Theology Of The Demons

If You're Going To Search For Something, It Might As Well Be Love“Theology without love is the theology of the demons.” -St Simeon the New Theologian

The other day I discovered that someone felt a comment I made on Facebook was unkind. I find this ironic (I think I’m using the term correctly) in that I was trying to demonstrate that a video was wrongly accusing Pope Francis and the Roman Catholic Church of calling Lucifer “God” in one of its Paschal hymns. I simply stated some historical facts and then called the video “shoddy reporting.” Frankly just a little bit of historical research, which is what a reporter is supposed to do, would have clarified everything. But clickbait always uses dramatic headlines and aspersions on a person or group.

But the quote from St Simeon was used during Sunday’s homily and caught my attention. I know I am guilty of loveless “demonic theology.” I was once told, that whenever I’m asked a question, I respond with a dissertation. That’s my personality and seminary training at work. By amassing an overwhelming counter-argument, I win.

And that’s my problem. There shouldn’t be a “winner” in theology. Being right doesn’t make me right, if that makes sense. Theology must be infused with love, which is willing the good for the other person. Sometimes the “good” might be correction. But correction doesn’t come by “winning” an argument. It comes incarnationally, by being and practicing good theology, which is ultimately love.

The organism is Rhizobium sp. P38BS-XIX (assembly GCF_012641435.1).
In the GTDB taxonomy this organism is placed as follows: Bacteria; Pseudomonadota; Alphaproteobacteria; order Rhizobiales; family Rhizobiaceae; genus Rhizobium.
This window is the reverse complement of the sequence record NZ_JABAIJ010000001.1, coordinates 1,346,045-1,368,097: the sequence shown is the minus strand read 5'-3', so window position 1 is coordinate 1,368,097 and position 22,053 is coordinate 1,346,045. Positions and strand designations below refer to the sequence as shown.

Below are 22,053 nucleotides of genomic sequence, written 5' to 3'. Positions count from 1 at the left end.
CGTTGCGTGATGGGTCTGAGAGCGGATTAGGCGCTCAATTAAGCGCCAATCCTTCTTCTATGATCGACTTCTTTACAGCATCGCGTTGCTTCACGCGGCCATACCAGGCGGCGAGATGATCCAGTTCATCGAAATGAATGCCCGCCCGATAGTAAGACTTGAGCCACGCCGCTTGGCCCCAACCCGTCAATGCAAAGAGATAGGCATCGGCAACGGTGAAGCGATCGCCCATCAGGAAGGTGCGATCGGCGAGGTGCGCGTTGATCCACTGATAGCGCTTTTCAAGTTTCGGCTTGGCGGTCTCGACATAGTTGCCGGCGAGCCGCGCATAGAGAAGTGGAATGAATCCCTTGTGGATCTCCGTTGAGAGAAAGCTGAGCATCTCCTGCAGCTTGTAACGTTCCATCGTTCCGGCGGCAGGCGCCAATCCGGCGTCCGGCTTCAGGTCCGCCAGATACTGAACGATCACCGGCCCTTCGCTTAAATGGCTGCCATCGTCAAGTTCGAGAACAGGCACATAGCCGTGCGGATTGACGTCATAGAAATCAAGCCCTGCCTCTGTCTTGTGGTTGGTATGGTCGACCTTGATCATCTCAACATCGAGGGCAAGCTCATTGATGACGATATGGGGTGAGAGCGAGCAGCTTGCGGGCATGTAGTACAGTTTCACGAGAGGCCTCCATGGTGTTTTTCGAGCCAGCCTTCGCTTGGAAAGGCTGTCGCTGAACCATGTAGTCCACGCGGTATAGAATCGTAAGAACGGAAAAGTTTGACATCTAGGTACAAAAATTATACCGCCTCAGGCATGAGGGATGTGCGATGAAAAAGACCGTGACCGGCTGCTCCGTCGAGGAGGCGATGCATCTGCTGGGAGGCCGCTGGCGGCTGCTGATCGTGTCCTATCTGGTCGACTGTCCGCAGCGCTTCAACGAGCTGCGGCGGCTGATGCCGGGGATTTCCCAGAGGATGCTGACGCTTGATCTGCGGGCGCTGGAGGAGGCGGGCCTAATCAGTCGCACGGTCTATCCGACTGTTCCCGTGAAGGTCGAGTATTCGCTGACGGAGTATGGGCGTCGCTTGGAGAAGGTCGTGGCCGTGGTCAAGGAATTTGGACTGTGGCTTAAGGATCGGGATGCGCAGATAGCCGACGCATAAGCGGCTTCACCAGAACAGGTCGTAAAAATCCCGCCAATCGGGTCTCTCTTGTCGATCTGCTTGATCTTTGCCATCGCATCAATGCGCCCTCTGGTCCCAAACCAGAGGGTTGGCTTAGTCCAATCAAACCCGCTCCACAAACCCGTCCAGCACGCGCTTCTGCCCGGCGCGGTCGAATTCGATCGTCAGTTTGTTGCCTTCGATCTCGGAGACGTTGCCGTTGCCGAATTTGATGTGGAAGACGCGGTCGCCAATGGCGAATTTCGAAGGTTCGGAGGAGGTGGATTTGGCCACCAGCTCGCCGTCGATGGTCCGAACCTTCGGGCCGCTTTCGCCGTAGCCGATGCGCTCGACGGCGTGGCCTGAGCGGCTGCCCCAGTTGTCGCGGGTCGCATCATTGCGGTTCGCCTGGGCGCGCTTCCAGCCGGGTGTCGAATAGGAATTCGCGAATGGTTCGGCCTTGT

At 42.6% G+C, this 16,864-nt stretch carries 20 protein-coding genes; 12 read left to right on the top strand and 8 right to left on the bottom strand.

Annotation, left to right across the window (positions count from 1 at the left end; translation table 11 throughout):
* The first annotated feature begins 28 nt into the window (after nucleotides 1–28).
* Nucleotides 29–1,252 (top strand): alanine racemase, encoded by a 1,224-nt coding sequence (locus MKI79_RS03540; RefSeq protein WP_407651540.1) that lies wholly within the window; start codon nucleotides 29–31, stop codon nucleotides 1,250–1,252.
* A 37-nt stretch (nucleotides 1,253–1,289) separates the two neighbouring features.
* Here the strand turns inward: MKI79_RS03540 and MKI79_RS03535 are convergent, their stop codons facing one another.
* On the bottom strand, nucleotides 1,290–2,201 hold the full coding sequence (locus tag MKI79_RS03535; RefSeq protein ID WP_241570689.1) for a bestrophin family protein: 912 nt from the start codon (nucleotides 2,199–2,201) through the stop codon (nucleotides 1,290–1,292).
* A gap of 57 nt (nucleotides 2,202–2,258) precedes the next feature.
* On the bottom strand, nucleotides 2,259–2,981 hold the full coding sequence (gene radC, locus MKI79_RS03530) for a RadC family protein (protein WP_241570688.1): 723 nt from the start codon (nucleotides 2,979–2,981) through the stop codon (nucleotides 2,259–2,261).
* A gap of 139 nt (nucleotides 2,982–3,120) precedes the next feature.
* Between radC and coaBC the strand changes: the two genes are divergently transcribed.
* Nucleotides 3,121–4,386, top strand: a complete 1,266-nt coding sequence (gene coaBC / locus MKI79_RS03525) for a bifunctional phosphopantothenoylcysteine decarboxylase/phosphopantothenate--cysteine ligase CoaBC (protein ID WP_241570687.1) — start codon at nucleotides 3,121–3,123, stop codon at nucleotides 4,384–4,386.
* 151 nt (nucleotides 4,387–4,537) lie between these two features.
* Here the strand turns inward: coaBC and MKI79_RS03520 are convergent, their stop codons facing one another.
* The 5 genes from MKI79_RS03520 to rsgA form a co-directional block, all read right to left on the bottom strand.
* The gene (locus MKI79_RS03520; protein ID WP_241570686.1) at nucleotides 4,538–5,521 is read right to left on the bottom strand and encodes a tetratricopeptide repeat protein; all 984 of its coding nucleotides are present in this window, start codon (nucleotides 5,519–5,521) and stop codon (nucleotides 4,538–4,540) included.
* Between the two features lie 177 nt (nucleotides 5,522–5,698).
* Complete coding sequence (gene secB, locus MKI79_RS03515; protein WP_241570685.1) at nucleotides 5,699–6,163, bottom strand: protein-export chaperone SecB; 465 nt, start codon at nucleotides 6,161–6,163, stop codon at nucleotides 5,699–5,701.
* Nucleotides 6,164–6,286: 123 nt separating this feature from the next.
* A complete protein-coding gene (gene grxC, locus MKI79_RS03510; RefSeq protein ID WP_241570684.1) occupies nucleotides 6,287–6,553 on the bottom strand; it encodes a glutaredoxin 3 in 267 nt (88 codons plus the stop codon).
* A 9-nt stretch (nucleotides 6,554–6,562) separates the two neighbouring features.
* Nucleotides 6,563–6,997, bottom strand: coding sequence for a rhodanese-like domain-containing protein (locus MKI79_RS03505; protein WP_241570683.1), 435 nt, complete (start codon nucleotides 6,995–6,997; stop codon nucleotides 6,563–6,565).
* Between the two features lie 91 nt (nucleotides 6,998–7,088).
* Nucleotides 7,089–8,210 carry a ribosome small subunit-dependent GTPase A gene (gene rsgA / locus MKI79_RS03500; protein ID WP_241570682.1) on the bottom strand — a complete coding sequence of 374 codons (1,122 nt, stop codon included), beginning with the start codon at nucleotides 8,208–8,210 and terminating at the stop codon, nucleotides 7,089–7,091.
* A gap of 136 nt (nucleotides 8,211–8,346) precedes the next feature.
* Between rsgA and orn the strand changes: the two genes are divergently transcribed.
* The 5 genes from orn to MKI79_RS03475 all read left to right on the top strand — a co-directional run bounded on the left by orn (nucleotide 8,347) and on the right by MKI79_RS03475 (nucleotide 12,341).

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3 thoughts on “Theology Of The Demons

  1. This is an absolutely wonderful post Jason. The Lord has been impressing upon me something similar. Just the other day, I started battling the need to manage appearances in another person. I was intentionally and actively contentious in a public meeting. All facts aside, I wasn’t focused on Christ in the moment. I went to a device, a human and likely demon supported technique to fight them. When I am focused on Christ, my inner life is saturated with prayers and thoughts of God. The temptation to become contentious doesn’t overtake me.

    1. Hey Sam! It’s good to hear from you. And thanks for sharing your experience. It’s so easy to slip into the behavior you mentioned. Thank God Christ offers away to avoid it and hopefully to be reconciled with those we offend or hurt.

      1. Yes, thankfully I saw (with God’s grace) that my contentiousness was sinful and I repented to the person. I made a point to reach out to them after the meeting and gave an honest apology. It has been good to read your posts recently. I hope your family is well.

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